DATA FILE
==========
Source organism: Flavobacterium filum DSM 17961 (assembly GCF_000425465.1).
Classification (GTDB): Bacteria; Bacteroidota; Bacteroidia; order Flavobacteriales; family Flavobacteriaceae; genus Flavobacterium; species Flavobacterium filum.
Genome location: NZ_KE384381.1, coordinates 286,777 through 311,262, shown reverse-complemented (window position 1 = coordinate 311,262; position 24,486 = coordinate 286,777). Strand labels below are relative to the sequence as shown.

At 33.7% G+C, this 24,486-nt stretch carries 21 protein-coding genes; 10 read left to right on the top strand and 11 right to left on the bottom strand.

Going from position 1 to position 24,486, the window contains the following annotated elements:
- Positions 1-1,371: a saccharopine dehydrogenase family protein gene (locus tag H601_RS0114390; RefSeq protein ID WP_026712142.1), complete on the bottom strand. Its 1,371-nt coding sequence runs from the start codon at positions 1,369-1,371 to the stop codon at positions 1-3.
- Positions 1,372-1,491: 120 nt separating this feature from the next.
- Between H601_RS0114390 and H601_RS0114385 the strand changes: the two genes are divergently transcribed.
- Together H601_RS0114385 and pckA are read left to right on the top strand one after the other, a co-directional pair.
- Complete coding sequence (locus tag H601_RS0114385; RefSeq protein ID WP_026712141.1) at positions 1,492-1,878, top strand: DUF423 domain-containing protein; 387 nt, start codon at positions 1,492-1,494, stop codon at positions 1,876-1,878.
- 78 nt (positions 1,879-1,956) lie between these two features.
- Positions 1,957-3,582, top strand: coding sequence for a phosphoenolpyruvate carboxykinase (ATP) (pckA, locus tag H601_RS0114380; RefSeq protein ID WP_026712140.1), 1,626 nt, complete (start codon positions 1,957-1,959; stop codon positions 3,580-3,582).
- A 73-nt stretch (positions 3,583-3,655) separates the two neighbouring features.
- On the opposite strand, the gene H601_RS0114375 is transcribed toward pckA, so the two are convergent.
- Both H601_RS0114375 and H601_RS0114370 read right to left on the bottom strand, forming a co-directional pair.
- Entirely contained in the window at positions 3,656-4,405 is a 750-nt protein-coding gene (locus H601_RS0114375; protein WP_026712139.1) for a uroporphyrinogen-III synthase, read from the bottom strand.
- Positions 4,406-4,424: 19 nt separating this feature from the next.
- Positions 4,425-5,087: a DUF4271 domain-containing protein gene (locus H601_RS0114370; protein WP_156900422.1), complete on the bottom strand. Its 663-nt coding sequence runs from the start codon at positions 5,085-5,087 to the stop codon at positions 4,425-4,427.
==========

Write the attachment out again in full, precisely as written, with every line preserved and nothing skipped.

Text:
Source organism: Flavobacterium filum DSM 17961 (assembly GCF_000425465.1).
Classification (GTDB): Bacteria; Bacteroidota; Bacteroidia; order Flavobacteriales; family Flavobacteriaceae; genus Flavobacterium; species Flavobacterium filum.
Genome location: NZ_KE384381.1, coordinates 286,777 through 311,262, shown reverse-complemented (window position 1 = coordinate 311,262; position 24,486 = coordinate 286,777). Strand labels below are relative to the sequence as shown.

At 33.7% G+C, this 24,486-nt stretch carries 21 protein-coding genes; 10 read left to right on the top strand and 11 right to left on the bottom strand.

Going from position 1 to position 24,486, the window contains the following annotated elements:
- Positions 1-1,371: a saccharopine dehydrogenase family protein gene (locus tag H601_RS0114390; RefSeq protein ID WP_026712142.1), complete on the bottom strand. Its 1,371-nt coding sequence runs from the start codon at positions 1,369-1,371 to the stop codon at positions 1-3.
- Positions 1,372-1,491: 120 nt separating this feature from the next.
- Between H601_RS0114390 and H601_RS0114385 the strand changes: the two genes are divergently transcribed.
- Together H601_RS0114385 and pckA are read left to right on the top strand one after the other, a co-directional pair.
- Complete coding sequence (locus tag H601_RS0114385; RefSeq protein ID WP_026712141.1) at positions 1,492-1,878, top strand: DUF423 domain-containing protein; 387 nt, start codon at positions 1,492-1,494, stop codon at positions 1,876-1,878.
- 78 nt (positions 1,879-1,956) lie between these two features.
- Positions 1,957-3,582, top strand: coding sequence for a phosphoenolpyruvate carboxykinase (ATP) (pckA, locus tag H601_RS0114380; RefSeq protein ID WP_026712140.1), 1,626 nt, complete (start codon positions 1,957-1,959; stop codon positions 3,580-3,582).
- A 73-nt stretch (positions 3,583-3,655) separates the two neighbouring features.
- On the opposite strand, the gene H601_RS0114375 is transcribed toward pckA, so the two are convergent.
- Both H601_RS0114375 and H601_RS0114370 read right to left on the bottom strand, forming a co-directional pair.
- Entirely contained in the window at positions 3,656-4,405 is a 750-nt protein-coding gene (locus H601_RS0114375; protein WP_026712139.1) for a uroporphyrinogen-III synthase, read from the bottom strand.
- Positions 4,406-4,424: 19 nt separating this feature from the next.
- Positions 4,425-5,087: a DUF4271 domain-containing protein gene (locus H601_RS0114370; protein WP_156900422.1), complete on the bottom strand. Its 663-nt coding sequence runs from the start codon at positions 5,085-5,087 to the stop codon at positions 4,425-4,427.